Smith’s stance comes just two days after he told The Wall Street Journal that he didn’t plan to back down on SOPA, telling the newspaper he expected to “move forward” with the bill in February.

SEE ALSO: Facebook ‘Relieved’ That SOPA Is Dead

Undercover police had children with activists | UK news | The Guardian

Undercover police had children with activists

Disclosure likely to intensify controversy over long-running police operation to infiltrate and sabotage protest groups

Bob Lambert, believed to be holding the son he fathered while working as an undercover policeman
Bob Lambert (far left), with his child. The undercover police officer had a relationship with a woman who is now taking action against the police

Two undercover police officers secretly fathered children with political campaigners they had been sent to spy on and later disappeared completely from the lives of their offspring, the Guardian can reveal.

In both cases, the children have grown up not knowing that their biological fathers – whom they have not seen in decades – were police officers who had adopted fake identities to infiltrate activist groups. Both men have concealed their true identities from the children's mothers for many years.

One of the spies was Bob Lambert, who has already admitted that he tricked a second woman into having a long-term relationship with him, as part of an intricate attempt to bolster his credibility as a committed campaigner.

The second police spy followed the progress of his child and the child's mother by reading confidential police reports which tracked the mother's political activities and life.

The disclosures are likely to intensify the controversy over the long-running police operation to infiltrate and sabotage protest groups.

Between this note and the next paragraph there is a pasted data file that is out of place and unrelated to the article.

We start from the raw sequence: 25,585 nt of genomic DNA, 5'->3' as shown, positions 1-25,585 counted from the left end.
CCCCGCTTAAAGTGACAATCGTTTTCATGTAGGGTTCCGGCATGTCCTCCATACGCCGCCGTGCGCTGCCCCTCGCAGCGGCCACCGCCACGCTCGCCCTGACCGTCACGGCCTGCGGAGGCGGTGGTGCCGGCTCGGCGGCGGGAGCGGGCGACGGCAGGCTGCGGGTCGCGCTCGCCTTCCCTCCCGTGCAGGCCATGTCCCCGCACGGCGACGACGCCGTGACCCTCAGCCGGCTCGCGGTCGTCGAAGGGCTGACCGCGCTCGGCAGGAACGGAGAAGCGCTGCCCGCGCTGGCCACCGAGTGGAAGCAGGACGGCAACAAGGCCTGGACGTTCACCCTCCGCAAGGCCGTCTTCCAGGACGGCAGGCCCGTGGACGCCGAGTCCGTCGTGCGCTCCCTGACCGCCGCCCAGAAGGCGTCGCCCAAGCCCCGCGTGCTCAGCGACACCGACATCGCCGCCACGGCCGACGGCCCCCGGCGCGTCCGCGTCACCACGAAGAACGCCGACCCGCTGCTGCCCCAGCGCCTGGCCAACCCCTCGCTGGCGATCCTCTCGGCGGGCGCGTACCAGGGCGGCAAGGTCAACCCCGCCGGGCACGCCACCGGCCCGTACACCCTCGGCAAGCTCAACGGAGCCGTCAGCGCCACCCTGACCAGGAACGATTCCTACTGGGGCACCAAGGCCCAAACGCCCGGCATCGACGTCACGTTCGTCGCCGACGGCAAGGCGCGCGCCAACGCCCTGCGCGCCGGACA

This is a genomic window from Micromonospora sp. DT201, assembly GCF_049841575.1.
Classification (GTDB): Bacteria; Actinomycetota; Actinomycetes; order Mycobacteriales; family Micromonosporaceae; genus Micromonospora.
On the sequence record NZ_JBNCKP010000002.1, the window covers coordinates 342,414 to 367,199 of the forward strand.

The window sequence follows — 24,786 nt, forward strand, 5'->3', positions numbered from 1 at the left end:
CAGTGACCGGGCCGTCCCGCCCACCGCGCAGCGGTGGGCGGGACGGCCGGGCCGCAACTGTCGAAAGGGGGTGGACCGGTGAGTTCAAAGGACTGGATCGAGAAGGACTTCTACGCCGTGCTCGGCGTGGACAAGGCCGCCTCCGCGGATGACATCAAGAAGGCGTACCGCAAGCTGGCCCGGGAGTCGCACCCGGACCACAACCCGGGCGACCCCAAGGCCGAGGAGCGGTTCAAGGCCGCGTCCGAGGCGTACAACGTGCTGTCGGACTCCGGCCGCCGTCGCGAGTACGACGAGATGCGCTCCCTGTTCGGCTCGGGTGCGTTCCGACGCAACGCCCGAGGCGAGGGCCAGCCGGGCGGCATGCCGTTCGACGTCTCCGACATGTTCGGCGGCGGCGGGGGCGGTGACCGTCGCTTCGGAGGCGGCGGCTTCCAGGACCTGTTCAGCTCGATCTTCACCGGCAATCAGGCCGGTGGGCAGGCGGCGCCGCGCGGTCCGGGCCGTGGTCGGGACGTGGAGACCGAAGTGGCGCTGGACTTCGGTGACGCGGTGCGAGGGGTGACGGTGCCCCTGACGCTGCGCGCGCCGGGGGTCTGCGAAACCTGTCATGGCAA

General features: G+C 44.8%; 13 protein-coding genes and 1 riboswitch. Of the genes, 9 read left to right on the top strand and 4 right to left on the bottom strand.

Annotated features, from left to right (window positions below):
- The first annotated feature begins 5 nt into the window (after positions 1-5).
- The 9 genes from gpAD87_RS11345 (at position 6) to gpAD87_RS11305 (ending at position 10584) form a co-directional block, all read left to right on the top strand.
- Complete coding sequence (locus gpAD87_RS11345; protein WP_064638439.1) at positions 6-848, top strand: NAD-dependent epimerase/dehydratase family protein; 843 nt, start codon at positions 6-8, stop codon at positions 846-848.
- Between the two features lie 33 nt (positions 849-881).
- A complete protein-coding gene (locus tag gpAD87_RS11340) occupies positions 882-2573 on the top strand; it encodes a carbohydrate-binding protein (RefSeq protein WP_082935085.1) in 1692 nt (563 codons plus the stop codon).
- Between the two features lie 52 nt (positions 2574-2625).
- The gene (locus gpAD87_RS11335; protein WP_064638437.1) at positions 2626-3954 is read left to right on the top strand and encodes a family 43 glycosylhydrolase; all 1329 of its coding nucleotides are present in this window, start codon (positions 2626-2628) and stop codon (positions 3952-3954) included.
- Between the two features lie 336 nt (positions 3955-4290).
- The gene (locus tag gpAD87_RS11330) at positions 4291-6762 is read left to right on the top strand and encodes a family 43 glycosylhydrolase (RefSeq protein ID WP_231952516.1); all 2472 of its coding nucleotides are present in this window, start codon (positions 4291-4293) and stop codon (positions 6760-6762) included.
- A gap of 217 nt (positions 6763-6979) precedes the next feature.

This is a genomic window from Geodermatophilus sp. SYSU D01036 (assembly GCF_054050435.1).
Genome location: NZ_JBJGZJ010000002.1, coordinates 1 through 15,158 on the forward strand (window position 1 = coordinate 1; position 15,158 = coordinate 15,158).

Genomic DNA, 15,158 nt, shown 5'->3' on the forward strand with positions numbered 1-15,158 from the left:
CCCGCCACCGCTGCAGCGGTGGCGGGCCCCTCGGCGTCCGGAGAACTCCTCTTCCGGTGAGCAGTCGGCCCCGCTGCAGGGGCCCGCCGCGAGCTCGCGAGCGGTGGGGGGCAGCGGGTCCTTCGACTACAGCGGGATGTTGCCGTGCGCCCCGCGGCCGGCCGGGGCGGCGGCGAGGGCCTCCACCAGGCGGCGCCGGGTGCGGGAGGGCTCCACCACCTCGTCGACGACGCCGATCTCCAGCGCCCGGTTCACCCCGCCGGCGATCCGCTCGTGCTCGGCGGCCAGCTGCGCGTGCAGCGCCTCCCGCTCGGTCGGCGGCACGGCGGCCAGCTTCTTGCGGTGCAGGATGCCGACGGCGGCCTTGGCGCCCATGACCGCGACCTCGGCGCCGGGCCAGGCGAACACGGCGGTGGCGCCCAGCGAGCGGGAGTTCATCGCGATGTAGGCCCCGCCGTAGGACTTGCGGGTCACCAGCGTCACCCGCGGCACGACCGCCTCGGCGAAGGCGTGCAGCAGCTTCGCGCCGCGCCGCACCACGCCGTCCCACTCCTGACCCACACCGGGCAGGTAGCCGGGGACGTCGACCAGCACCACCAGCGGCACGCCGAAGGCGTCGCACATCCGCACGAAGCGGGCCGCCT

Police chiefs claim that undercover officers are strictly forbidden from having sexual relationships with the activists they are spying on, describing the situations as "grossly unprofessional" and "morally wrong".

But that claim has been undermined as many of the officers who have been unmasked have admitted to, or have been accused of, having sex with the targets of their surveillance.

Last month eight women who say they were duped into forming long-term intimate relationships of up to nine years with five undercover policemen started unprecedented legal action. They say they have suffered immense emotional trauma and pain over the relationships, which spanned the period from 1987 to 2010.

Until now it was not known that police had secretly fathered children while living undercover. One of them is Lambert, who adopted a fake persona to infiltrate animal rights and environmental groups in the 1980s.

After he was unmasked in October, he admitted that as "Bob Robinson" he had conned an innocent woman into having an 18-month relationship with him, apparently so that he could convince activists he was a real person. She is one of the women taking the legal action against police chiefs.

Now the Guardian can reveal that in the mid-1980s, just a year into his deployment, Lambert fathered a boy with another woman, who was one of the activists he had been sent to spy on.

The son lived with his mother during the early years of his life as his parents' relationship did not last long. During that time, Lambert was in regular contact with the infant, fitting visits to him around his clandestine duties.